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Market research firm IDC recently indicated that in spite of strong fourth quarter of 2004, the year 2005 is unlikely to be as prosperous as the previous for growth in sales of personal computers. Nevertheless, longer term PC shipments outlook remains strong due to adoption of notebooks, developing countries and dawn of new replacement cycle.

IDC Predicts 9.7% PC Market Growth in 2005

The updated forecast from IDC’s Worldwide Quarterly PC Tracker lowers growth in total worldwide PC shipments for 2005 from 10.1% in the November release to 9.7% as a consequence of delayed recovery in Japan and a cautious outlook in the United States, IDC said

The good news is that demand is likely to shift into later years and the growth forecast remains above 8% through the end of 2009. Total shipments are expected to reach 195.4 million in 2005 on growth of 9.7% with total shipment value growing by 5.3% to $209 billion. Shipments are projected to reach 273 million in 2009 with a value of $245 billion.

U.S. Market Weaker Than Expected, Claims IDC

“Despite fears of slowing growth, particularly in the U.S. consumer segment, the PC market was fairly robust in the fourth quarter of 2004 with strong demand in the consumer and business segments,” said Loren Loverde, director of IDC’s Worldwide Quarterly PC Tracker.

“While overall growth in 2005 will be slower than 2004, we expect to see continued strength in portables and in emerging markets. Although worldwide growth will slip into single-digits this year, long-term drivers such as mobile adoption, replacement of older systems, and growing penetration will support healthy growth through the end of the decade,” Mr. Loverde added.

“While IT buyers in the United States have indicated firm intentions to buy in 2005, we have kept the U.S. forecast modest because of what we see as a host of risk factors,” added Roger Kay, vice president of Client Computing at IDC. “These factors include a recovery that appears to be getting long in the tooth, a lack of jobs growth, rising budget and trade deficits, persistently high oil prices, a treasury-draining foreign war, rising interest rates, a stock market that continues to move sideways, and record-low household savings rates.”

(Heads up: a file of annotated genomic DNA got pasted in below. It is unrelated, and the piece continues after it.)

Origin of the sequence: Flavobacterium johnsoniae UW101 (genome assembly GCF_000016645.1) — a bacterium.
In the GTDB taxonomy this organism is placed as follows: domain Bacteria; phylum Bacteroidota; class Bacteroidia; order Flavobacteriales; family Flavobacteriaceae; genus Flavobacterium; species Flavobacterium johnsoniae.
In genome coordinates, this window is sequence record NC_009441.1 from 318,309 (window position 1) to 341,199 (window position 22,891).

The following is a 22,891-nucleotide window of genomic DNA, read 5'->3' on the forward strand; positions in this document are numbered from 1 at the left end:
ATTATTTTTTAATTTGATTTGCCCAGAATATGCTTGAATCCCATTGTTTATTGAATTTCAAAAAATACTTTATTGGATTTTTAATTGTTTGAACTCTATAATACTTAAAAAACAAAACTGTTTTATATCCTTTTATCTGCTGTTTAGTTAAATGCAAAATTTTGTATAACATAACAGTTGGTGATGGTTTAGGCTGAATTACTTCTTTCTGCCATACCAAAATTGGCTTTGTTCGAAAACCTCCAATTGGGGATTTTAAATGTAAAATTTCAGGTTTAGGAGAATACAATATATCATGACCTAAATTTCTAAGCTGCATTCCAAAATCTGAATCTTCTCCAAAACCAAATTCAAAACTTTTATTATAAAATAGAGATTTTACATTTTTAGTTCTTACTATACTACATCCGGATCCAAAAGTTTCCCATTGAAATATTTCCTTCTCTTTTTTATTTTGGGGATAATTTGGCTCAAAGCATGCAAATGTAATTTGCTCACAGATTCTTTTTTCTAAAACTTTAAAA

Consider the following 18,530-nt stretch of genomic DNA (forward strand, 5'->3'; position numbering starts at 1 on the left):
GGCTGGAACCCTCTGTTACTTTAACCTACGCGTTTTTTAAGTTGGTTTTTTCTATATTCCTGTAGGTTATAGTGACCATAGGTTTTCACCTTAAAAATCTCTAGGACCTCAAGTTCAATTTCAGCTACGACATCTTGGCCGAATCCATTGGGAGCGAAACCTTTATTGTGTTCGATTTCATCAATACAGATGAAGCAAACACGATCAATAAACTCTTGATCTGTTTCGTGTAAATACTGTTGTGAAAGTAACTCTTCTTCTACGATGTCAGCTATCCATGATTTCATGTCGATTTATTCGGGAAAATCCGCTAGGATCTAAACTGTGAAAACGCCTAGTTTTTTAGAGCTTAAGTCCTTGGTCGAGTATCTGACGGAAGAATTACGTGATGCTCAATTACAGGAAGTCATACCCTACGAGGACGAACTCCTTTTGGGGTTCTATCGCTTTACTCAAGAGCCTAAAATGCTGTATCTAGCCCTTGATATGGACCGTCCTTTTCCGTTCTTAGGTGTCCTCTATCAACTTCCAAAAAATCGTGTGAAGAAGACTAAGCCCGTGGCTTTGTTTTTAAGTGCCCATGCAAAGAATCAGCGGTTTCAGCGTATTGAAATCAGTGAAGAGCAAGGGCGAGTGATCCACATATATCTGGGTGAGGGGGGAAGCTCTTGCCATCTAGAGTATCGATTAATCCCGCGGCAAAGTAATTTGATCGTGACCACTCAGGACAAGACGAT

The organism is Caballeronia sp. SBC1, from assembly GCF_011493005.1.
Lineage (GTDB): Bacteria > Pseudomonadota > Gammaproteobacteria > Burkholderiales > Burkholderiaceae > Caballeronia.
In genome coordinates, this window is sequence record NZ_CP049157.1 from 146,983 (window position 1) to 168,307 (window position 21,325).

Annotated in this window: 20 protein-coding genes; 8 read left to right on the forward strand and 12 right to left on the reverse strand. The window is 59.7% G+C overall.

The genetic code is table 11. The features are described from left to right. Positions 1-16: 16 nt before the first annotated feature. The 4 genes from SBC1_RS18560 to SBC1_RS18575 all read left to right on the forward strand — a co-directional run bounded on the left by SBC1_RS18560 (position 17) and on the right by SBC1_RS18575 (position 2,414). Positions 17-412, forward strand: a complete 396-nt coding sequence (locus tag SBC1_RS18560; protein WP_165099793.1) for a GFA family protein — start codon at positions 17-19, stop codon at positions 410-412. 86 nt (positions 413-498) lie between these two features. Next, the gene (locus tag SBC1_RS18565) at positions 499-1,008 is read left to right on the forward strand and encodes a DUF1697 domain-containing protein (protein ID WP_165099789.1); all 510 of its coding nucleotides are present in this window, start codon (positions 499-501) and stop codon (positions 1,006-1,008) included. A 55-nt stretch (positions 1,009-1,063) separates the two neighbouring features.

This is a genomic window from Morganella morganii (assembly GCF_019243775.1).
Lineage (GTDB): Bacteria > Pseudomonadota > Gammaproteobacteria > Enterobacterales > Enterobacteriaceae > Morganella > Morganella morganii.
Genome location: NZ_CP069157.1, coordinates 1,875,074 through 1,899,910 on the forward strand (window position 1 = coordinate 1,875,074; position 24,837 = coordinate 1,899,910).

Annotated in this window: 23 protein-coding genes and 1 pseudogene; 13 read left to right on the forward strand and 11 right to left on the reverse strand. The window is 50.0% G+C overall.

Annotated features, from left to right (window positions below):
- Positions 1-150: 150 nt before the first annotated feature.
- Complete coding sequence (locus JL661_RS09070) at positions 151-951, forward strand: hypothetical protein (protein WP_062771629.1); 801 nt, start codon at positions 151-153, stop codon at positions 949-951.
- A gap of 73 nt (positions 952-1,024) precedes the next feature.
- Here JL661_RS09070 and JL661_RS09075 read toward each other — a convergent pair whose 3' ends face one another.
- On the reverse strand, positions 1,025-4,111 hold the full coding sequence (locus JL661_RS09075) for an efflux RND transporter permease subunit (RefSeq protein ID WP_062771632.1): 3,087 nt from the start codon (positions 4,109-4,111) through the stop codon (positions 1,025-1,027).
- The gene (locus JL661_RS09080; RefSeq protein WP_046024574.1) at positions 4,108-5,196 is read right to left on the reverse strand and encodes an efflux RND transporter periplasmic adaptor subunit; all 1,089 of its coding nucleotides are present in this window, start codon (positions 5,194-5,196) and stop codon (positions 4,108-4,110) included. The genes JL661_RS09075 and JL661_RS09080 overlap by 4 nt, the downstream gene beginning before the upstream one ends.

U.S. and Worldwide PC Shipments and Growth, 2002-2006

IDC's PC and Worldwide PC Shipments Data and Forecasts 2002 - 2006

Region

2002

2003

2004

2005

2006

USA Units (million)
Consumer17.120.021.823.425.6
Commercial30.532.736.539.342.2
Total47.652.758.362.767.7
Worldwide Units (million)
Consumer49.856.664.269.975.9
Commercial88.498.2113.9125.5136.3
Total138.2154.8178.1195.4212.2
USA Growth (%)
Consumer-17.3%8.9%7.6%9.0%
Commercial-7.2%11.7%7.6%7.4%
Total-10.8%10.6%7.6%8%
Worldwide Growth (%)
Consumer-13.6%13.5%<8.8%8.7%
Commercial-11.2%15.9%10.2%8.6%
Total-12.0%15%<9.7%8.6%

Regional Outlook

  • United States – Following a second year of nearly 11% growth, the U.S. market is expected to slow to 7.6% growth in 2005. Consumer growth may fall to low single digits in the first quarter of 2005 but full-year growth should top 7%. Business growth will lead the market while the public sector is expected to trail other segments.
  • Western Europe – Adoption of portable PCs continues to fuel growth in Western Europe. Growth in portable PC shipments should top 20% in 2005 following over 30% growth in 2004 and nearly 40% in 2003. The consumer segment remains a key driver with portable shipments growth of more than 40% outpacing the commercial segment by roughly 5 points. Growth of desktop PC shipments is expected to slow to low single-digits from nearly 10% in 2004.
  • Japan – The business segment continues to lead the market, although relatively strong growth of 12% in 2004 is expected to fall below 5% in 2005. Unfortunately, the consumer and public sectors have not recovered, and growth in these segments is expected to be roughly flat in 2005.
  • Asia/Pacific – Growth is expected to slow from over 16% in 2004, but remain in double-digits despite the Indian Ocean Tsunami and efforts to control China's economy. Public sector growth is expected to outpace growth in business segments by the end of the year, while consumer growth will slip into single-digits.

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